NEW YORK (CNNMoney.com) -- Would you be willing to pay the original builder a fee when you resell your home? That's an obligation some developers are trying to slap on homeowners in their communities.
Many condo and townhouse dwellers are already familiar with the "flip tax," more formally known as a resale fee. Typically calculated as a percentage of the sale price, it's a fee due to the condo association or community when an owner sells. These charges fund common-area maintenance or provide a boost to reserve funds, which benefits the association's homeowners.
But in some new developments, homebuilders are including in contracts a 1% fee to be paid to them every time the house is sold -- for 99 years. And the money doesn't go for improvements or upkeep: It's just money in the builders' pockets.
That has the real estate industry and consumer protection groups up in arms.
"It's of no benefit to consumers," said Kathleen Day, of the Center for Responsible Lending. "It's another innovative way to price gouge. Every extra dollar they suck out of people's wallets takes away from other spending. It's not good for the economy."
The issue has attracted the attention of Washington, where Rep. Brad Sherman, D-Calif., is leading a charge against the fees. "Consumers are not in a position to deal with another level of complexity, one that pits plain vanilla homes against ones that come with fees," he said.
Freehold Capital Partners, the New York-based financial company that is developing the program, claims it has already signed up thousands of developers nationwide, representing hundreds of billions of dollars of development.
The company's plan is to monetize that future income -- essentially allowing developers to get paid now rather than later. To do that, Freehold would bundle together the estimated income from the future fees and sell that package to investors. It claims this new "asset" would be worth about 5% of the original home prices.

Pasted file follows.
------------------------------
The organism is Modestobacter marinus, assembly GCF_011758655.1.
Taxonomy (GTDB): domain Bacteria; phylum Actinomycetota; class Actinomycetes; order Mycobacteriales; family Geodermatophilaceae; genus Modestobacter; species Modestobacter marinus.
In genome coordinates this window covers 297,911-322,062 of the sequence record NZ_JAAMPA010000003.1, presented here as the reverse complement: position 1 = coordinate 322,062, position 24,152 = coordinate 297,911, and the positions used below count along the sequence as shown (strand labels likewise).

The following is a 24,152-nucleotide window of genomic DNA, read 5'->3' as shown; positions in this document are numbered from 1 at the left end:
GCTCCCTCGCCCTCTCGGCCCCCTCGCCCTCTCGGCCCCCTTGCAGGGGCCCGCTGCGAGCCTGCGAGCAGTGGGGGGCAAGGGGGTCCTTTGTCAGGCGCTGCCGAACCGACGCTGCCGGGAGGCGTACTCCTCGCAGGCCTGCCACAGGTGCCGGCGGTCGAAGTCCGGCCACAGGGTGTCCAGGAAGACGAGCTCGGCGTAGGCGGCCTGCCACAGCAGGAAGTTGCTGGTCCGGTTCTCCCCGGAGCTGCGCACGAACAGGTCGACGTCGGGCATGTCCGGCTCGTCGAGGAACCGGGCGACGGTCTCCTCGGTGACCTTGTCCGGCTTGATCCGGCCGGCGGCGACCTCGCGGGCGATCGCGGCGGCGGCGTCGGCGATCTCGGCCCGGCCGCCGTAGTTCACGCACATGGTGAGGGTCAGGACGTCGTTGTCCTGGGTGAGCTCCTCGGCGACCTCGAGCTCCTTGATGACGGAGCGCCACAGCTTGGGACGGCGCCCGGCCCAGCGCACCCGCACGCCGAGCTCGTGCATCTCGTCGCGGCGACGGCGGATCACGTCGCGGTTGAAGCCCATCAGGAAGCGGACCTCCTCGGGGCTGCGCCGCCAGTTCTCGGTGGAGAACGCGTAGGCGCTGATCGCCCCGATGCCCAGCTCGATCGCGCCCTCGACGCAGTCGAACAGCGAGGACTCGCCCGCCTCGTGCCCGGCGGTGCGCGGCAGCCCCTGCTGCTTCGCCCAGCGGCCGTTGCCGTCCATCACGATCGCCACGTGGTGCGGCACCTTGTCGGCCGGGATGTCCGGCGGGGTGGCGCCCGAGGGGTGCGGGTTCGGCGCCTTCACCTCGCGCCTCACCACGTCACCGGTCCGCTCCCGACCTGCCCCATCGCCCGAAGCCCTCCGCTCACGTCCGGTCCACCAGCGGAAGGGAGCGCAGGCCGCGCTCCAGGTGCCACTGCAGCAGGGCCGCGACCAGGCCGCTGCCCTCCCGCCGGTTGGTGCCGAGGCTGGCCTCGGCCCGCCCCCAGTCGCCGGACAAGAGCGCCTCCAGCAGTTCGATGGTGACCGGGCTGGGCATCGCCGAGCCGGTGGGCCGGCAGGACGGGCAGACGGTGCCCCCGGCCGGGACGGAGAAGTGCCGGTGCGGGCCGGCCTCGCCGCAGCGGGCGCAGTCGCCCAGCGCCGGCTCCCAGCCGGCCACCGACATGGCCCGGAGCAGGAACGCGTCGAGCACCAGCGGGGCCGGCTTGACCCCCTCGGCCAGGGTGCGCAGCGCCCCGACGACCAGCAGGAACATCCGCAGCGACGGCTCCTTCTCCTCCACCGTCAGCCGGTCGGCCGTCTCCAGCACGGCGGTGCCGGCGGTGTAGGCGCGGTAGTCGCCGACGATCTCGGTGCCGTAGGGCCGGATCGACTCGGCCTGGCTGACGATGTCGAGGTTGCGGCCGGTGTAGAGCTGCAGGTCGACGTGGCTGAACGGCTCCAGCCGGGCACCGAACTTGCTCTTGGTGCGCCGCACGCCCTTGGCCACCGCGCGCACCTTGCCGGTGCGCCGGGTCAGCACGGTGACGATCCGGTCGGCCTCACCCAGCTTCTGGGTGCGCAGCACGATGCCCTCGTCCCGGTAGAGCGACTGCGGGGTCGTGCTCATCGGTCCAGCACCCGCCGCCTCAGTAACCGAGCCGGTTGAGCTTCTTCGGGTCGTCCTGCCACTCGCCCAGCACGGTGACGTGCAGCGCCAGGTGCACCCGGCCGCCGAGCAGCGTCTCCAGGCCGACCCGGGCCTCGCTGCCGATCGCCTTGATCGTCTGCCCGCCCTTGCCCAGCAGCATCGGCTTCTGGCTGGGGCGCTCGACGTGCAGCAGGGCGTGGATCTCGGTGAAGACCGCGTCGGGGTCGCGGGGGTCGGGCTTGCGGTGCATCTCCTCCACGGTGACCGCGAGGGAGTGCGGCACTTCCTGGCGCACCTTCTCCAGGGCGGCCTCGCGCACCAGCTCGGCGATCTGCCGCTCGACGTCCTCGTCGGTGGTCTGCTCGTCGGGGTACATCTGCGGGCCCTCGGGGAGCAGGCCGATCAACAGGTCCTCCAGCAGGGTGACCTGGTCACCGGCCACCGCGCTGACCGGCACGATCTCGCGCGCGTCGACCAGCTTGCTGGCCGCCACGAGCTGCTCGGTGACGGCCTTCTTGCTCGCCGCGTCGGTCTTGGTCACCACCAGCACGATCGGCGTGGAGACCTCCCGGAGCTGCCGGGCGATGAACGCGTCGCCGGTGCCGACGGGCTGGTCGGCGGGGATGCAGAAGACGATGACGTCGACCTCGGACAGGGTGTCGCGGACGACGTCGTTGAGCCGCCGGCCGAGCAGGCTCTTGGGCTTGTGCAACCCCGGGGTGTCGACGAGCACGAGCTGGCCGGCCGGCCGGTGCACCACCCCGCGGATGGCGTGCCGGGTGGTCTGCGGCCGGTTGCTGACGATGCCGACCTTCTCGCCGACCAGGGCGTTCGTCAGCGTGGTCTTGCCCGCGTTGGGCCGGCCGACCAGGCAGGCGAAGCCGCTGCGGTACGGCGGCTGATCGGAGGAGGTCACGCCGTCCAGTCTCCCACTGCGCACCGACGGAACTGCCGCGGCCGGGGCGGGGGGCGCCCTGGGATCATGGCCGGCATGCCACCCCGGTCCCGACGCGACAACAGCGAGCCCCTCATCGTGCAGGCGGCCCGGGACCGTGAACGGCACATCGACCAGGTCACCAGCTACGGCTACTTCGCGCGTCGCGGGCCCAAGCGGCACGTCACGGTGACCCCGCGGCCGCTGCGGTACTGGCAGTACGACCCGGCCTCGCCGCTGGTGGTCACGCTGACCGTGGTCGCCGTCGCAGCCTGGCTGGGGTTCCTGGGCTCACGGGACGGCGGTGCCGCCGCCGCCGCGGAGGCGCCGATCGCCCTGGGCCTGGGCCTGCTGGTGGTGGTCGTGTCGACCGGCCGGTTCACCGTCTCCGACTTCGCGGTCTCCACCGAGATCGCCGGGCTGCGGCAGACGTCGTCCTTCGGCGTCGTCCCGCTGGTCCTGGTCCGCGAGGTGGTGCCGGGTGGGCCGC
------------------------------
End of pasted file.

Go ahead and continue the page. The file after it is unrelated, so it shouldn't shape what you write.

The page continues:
One company that is working with Freehold is Thieman Enterprises, a developer based in Ohio. "I think it's a fantastic program," said owner Ted Thieman. "I can get my development going again."
He said he needs the upfront cash to fund the building of infrastructure -- roads, sewers and other essentials. Working with Freehold to sell the fee package on to investors would potentially give him enough cash to get projects going and land construction loans more easily.
Ohio, though, has banned the practice. Thieman thinks that removing this potential funding source will discourage development. He said he will relocate one of his development plans to West Virginia, where he has acquired land. He's disappointed for his home state.
"We can bring billions into Ohio and jump-start the economy," he said.
A Utah builder, Development Associates, initiated a similar program several years ago in order to recover some of the up-front costs of its developments. But after complaints from homebuyers, who said they were unaware of the fees, the company withdrew them.
Some developers regularly include "transfer fees" in their sales contracts, including Lennar, one of the nation's largest builders. But the fees Lennar collects go to local housing-assistance organizations and charities, not back into its own pocket. That has helped keep the practice off lawmakers' radar.
Still, most real estate experts are against these fees. A coalition of real estate industry organizations and community groups recently sent a letter to Treasury Secretary Tim Geithner recommending that he not allow Freehold's securitization plan to go forward.
In the letter, the coalition quoted Rep. Sherman, who called the fees "a new predatory scheme."
In the past month, the Federal Housing Finance Agency proposed restricting Fannie Mae and Freddie Mac from buying or backing any mortgages that include home resale fees.
Freehold, of course, defends the program. Chief Operating Officer William White argues that the 1% resale fee will actually benefit consumers by lowering home prices: "No one will pay the same for a home with a [resale fee] as they would for the same home without the fee," he said.
That would make buying a home easier -- but reselling one at a profit harder. Meanwhile, builders could offset their lower initial selling prices by either collecting on the back-end income stream from future sales, or selling those future earnings off to investors.
No securitization package has yet been created, according to White. But he's optimistic: "We have been pleased with Wall Street's response to date."
Whether the program will ever gets off the ground is an open question: 18 states have already banned or restricted the practice, and if the FHFA proposal goes through, it could derail it entirely.
Sherman does not think the idea is dead. Not yet.
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